Indonesia yesterday reported its second human death from bird flu this year, with the death of a five-year-old girl who recently lost her relative to the deadly virus.
Concerns about avian influenza have risen in the region after China late last month reported its first fatality from the H5N1 virus in 18 months.
Vietnam on Thursday reported its first human death from the virus in nearly two years, as the virus also claimed the life of a toddler in Cambodia.
The latest Indonesian victim lived in the same house with a 24-year-old relative who died of the virus on Jan. 7, but authorities say there is no evidence of human-to-human transmission between the two infected people.
“The child passed away after being treated for a few days at a hospital,” said Tjandra Yoga Aditama, head of communicable diseases at Indonesia’s health ministry.
“We have conducted several tests and the results showed that she contracted the same H5N1 avian influenza virus that was detected before, so the virus has not developed,” he said.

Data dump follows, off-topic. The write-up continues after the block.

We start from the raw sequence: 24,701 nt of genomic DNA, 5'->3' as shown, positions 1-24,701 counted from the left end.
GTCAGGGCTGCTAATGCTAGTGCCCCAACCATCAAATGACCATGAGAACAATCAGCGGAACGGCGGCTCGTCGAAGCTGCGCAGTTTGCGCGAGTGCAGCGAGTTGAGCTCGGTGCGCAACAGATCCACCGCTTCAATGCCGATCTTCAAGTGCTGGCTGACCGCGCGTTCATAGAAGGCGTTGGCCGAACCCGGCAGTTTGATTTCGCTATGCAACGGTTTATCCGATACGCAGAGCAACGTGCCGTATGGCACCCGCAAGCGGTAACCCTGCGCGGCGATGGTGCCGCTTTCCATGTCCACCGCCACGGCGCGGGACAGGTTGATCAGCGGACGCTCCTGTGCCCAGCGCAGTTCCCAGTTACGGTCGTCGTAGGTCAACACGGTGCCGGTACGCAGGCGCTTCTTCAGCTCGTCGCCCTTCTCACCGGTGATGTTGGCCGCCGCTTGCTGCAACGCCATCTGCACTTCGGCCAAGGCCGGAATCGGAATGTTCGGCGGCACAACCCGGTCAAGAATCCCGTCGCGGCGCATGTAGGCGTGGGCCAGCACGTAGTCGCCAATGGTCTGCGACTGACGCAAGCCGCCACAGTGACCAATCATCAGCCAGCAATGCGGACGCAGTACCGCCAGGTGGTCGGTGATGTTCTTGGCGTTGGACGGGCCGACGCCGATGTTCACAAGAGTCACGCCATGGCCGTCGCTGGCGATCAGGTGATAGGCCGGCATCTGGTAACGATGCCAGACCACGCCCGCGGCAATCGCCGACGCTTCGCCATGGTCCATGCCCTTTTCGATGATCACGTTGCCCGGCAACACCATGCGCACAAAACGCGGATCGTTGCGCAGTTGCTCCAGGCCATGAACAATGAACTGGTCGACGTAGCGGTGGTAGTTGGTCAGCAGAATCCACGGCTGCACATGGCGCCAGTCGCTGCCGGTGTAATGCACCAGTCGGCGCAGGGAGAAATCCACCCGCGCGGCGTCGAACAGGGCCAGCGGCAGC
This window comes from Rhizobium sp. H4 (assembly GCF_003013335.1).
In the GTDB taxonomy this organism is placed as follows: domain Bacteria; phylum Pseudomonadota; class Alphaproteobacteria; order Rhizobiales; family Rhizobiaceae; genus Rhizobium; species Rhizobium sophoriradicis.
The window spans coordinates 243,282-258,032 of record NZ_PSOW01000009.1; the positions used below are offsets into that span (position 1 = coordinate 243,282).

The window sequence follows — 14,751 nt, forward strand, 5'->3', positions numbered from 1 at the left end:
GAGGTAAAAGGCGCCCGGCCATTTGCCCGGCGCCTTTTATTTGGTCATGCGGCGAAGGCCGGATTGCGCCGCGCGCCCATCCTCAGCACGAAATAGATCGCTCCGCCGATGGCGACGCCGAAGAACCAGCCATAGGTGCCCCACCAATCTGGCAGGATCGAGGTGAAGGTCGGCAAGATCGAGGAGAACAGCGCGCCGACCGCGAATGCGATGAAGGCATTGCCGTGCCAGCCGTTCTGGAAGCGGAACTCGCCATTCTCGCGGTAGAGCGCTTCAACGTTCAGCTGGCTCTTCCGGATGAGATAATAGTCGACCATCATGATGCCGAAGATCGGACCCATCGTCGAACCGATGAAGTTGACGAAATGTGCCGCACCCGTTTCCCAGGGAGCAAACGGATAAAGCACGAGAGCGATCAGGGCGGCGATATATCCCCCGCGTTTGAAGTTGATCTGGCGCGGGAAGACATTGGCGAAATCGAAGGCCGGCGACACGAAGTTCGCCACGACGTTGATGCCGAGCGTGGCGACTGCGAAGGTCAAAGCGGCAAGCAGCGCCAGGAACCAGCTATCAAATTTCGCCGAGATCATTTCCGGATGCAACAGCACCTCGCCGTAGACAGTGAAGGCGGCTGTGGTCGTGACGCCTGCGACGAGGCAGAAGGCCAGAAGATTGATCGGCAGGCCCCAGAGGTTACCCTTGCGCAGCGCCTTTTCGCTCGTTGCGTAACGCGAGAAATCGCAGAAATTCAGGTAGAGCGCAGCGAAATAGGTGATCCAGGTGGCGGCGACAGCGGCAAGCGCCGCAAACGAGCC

The girl had contact with poultry around their neighborhood, he said, but could not confirm whether she had contracted the virus from chickens or pigeons — both found in her neighbourhood of Tanjung Priok in north Jakarta.
Indonesia has been the hardest-hit by bird flu, with 150 deaths reported between 2003 and last year, according to the WHO.
“With this case, the cumulative number of bird flu cases in Indonesia since 2005 has reached 184 cases, 152 of those ended in death,” the health ministry said on its Web site.
Nine Indonesians died from the virus last year, including two children, on the island of Bali in October.
The virus typically spreads from birds to humans through direct contact, but experts fear it could mutate into a form easily transmissible between humans, with the potential to kill millions in a pandemic.